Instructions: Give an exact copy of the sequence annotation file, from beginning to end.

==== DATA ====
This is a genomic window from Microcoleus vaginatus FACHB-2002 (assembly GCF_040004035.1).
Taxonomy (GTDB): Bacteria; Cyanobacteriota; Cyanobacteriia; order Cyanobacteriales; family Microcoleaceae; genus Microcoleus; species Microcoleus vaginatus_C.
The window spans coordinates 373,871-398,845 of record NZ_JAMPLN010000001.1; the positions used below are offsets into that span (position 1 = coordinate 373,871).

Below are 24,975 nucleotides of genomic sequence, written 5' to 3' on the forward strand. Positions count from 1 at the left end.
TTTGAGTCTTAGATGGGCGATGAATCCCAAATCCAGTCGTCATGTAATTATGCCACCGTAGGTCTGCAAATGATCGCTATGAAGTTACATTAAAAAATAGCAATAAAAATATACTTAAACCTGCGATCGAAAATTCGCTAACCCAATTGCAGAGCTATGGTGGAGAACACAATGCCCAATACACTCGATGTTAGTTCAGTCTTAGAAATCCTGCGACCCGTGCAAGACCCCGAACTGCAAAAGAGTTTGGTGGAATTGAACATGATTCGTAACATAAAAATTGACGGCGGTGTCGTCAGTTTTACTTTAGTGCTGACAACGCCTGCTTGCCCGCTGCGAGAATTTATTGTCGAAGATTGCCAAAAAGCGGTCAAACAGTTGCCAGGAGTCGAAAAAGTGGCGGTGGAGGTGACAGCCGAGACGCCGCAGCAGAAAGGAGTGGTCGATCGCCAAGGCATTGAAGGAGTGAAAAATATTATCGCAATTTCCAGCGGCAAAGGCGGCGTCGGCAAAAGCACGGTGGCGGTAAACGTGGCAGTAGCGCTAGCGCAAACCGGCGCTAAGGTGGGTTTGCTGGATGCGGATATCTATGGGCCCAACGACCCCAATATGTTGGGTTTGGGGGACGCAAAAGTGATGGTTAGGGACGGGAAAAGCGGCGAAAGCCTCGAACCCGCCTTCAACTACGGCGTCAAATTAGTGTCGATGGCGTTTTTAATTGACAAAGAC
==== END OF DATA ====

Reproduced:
This is a genomic window from Microcoleus vaginatus FACHB-2002 (assembly GCF_040004035.1).
Taxonomy (GTDB): Bacteria; Cyanobacteriota; Cyanobacteriia; order Cyanobacteriales; family Microcoleaceae; genus Microcoleus; species Microcoleus vaginatus_C.
The window spans coordinates 373,871-398,845 of record NZ_JAMPLN010000001.1; the positions used below are offsets into that span (position 1 = coordinate 373,871).

Below are 24,975 nucleotides of genomic sequence, written 5' to 3' on the forward strand. Positions count from 1 at the left end.
TTTGAGTCTTAGATGGGCGATGAATCCCAAATCCAGTCGTCATGTAATTATGCCACCGTAGGTCTGCAAATGATCGCTATGAAGTTACATTAAAAAATAGCAATAAAAATATACTTAAACCTGCGATCGAAAATTCGCTAACCCAATTGCAGAGCTATGGTGGAGAACACAATGCCCAATACACTCGATGTTAGTTCAGTCTTAGAAATCCTGCGACCCGTGCAAGACCCCGAACTGCAAAAGAGTTTGGTGGAATTGAACATGATTCGTAACATAAAAATTGACGGCGGTGTCGTCAGTTTTACTTTAGTGCTGACAACGCCTGCTTGCCCGCTGCGAGAATTTATTGTCGAAGATTGCCAAAAAGCGGTCAAACAGTTGCCAGGAGTCGAAAAAGTGGCGGTGGAGGTGACAGCCGAGACGCCGCAGCAGAAAGGAGTGGTCGATCGCCAAGGCATTGAAGGAGTGAAAAATATTATCGCAATTTCCAGCGGCAAAGGCGGCGTCGGCAAAAGCACGGTGGCGGTAAACGTGGCAGTAGCGCTAGCGCAAACCGGCGCTAAGGTGGGTTTGCTGGATGCGGATATCTATGGGCCCAACGACCCCAATATGTTGGGTTTGGGGGACGCAAAAGTGATGGTTAGGGACGGGAAAAGCGGCGAAAGCCTCGAACCCGCCTTCAACTACGGCGTCAAATTAGTGTCGATGGCGTTTTTAATTGACAAAGAC